Slim beamed at him at that and reaching over pumped his hand. “Welcome back, Mort.” Then more quietly, he asked, “So what did it? What made you change your mind? “

There was a long pause where the Sheriff stared at the ground, and then he raised his eyes to Slim. “You did. You and Jess.”


“The way you both pitched in over this business, the way Jess took on that bastard… After all he’d done to Jess in the past. Well when you told me all about it last night, I couldn’t believe it. But he still lit out after the Walker Gang, knowing that Brady would more un likely follow him. But he still did it, Slim, knowing that bastard wanted him dead.” Mort shook his head. “That’s way beyond brave, you know.”

Slim nodded acknowledging the fact. “Jess never was one to back down.”

Mort smiled. “Yeah. And then there was you pitching in to help him, leaving your business and everyone back home to take off with him. Fighting a battle I should have been fighting, Slim. Goddamn it, it’s what I’m paid for, you know. I should have been here.”

“Well you’re here now, Mort, that’s all that matters, and you’re staying. Hell, that’s the main thing, buddy!”

A little later, Slim and Mort went over to the bunkhouse to check on Jess, and Mort was deeply shocked at the deterioration in his friend after just a few hours.

Betty was still washing him down with the cool water in an effort to reduce his temperature, but Jess seemed completely out of it, mumbling and lashing about on the cot, and when he nearly hit her as he rolled around ,completely unaware of what he was doing, Slim stepped forwards.

“Why don’t you take a break, Betty? I figure Mort and I can take over from here. We’re kinda used to dealing with him when he’s this way.”

She smiled and stood up. “Well, I could cope, you know. He wouldn’t have been the first ‘lively’ patient I’ve had to deal with, but to be honest, I really need to check on Anna. I’m a little worried about her.”

Slim looked concerned at that. “Gee, I’m sorry. She isn’t going to lose the baby is she?”

“Oh no, nothing like that. No, she’s just really upset about everything that happened, killing her Pa and all.”

“Well, sure she would be, that’s natural,” said Mort. “But she had no choice. he would have back shot Jess if she hadn’t acted so darned quickly. We couldn’t get a clean shot in because she was standing in the line of fire.”

“Yes I know and so does Anna, and she believes she did the right thing. Heck, she hated her Pa –was terrified of him and she…well, she thinks a lot of Jess. Always has done since she first met him as a kid. But at the end of the day, he was still her Pa and killing anyone isn’t easy, I guess, even when there is no choice.”

“You get off and sit with her,” said Mort kindly. “We’ll sort Jess out, don’t you fret.”

With one last troubled look at her patient, Betty turned and left, giving Slim a small smile as she passed him.

After she’d gone, Mort tipped his hat towards the door where she’s just left. “I think that young lady is a tad sweet on you, Slim.”

Slim blushed. “You think so?” he asked looking pleased. But then he remembered his responsibilities and went and sat down on the edge of the cot and peered down at his pard. “Jess…Jess, you awake?”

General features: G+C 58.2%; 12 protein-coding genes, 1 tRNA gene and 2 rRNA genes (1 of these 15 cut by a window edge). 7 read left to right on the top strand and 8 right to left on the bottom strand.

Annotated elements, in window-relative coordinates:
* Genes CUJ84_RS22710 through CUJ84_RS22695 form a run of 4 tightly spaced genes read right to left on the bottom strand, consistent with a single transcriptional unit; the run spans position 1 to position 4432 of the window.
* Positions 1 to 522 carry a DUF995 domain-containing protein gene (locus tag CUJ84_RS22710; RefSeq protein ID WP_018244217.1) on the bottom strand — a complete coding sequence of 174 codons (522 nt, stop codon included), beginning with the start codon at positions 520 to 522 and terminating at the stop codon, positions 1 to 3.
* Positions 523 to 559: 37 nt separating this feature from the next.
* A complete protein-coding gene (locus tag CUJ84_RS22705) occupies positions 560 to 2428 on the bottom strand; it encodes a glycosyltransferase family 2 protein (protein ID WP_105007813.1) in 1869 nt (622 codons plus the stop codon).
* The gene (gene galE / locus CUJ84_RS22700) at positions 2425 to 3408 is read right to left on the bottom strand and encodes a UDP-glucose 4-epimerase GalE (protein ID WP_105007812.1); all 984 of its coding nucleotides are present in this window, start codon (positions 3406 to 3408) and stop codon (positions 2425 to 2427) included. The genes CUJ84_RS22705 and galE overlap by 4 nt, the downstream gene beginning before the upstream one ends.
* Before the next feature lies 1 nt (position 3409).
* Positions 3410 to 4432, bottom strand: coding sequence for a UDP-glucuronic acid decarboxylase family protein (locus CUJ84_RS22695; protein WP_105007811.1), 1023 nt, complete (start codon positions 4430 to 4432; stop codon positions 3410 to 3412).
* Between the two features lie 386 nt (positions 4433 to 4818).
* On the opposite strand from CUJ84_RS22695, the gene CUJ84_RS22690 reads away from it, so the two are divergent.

Jess’ eyelids flickered, and after a moment, his eyes opened. He looked straight into Slims and finally whispered, “It’s kinda hot, ain’t it?”

“Uh, you’ve got a fever, pard, after that beating you took, remember? “

“Yeah, I remember,” Jess said bitterly and then rolled about on the cot again grimacing.

“You hurting, pard?”

“Nah… well, yeah, some, I guess, and this darn mattress don’t help. Feels like it’s full of rocks.”

Mort and Slim exchanged an amused glance. “Well, I guess they’re all the same, Jess. My mattress is real hard too, but we can swop if you’ve a mind.”

“Nah, you’re OK. I guess it’s just me.” Then Jess looked up to the ceiling. “Sure is hot in here…”

It was the following morning before Jess’s fever broke, and as the first rays of the sun lit up the dusty room, Slim gave a deep sigh of relief to see his pard was cool, his breathing back to normal and he had fallen into a deep relaxing sleep. Slim finally wandered over to his own bunk and crashed out.

It was Mort who took over caring for Jess later that morning, leaving Slim to lie in.

The three men were sharing the bunkhouse, leaving the small cabin to the women folk, and as Slim had opted for the top bunk over in the corner of the room, Jess and Mort were able to chat quietly without disturbing him.

Mort made some coffee on the small stove, and after helping Jess to sit up, handed him the steaming brew before making himself comfortable on an old rocker beside the bunk.

Jess sipped his coffee appreciatively and then flicked a glance at Mort over the rim of his cup, before saying softly. “So is this where you read me the riot act then, Mort?”

“Huh?” asked the Sheriff looking surprised.

“Well, for bustin’ out of jail and leavin’ the Sheriff trust up like a turkey on Thanksgivin’. I figure you gonna bawl me out, ain’t you?”

Mort smiled and then he chuckled.

“Well what’s so darned funny, Mort? Just get it over with, will you? Unless you thinkin’ of doin’ more than bawl me out. Hell, Mort, am I in big trouble?” Jess asked, looking alarmed.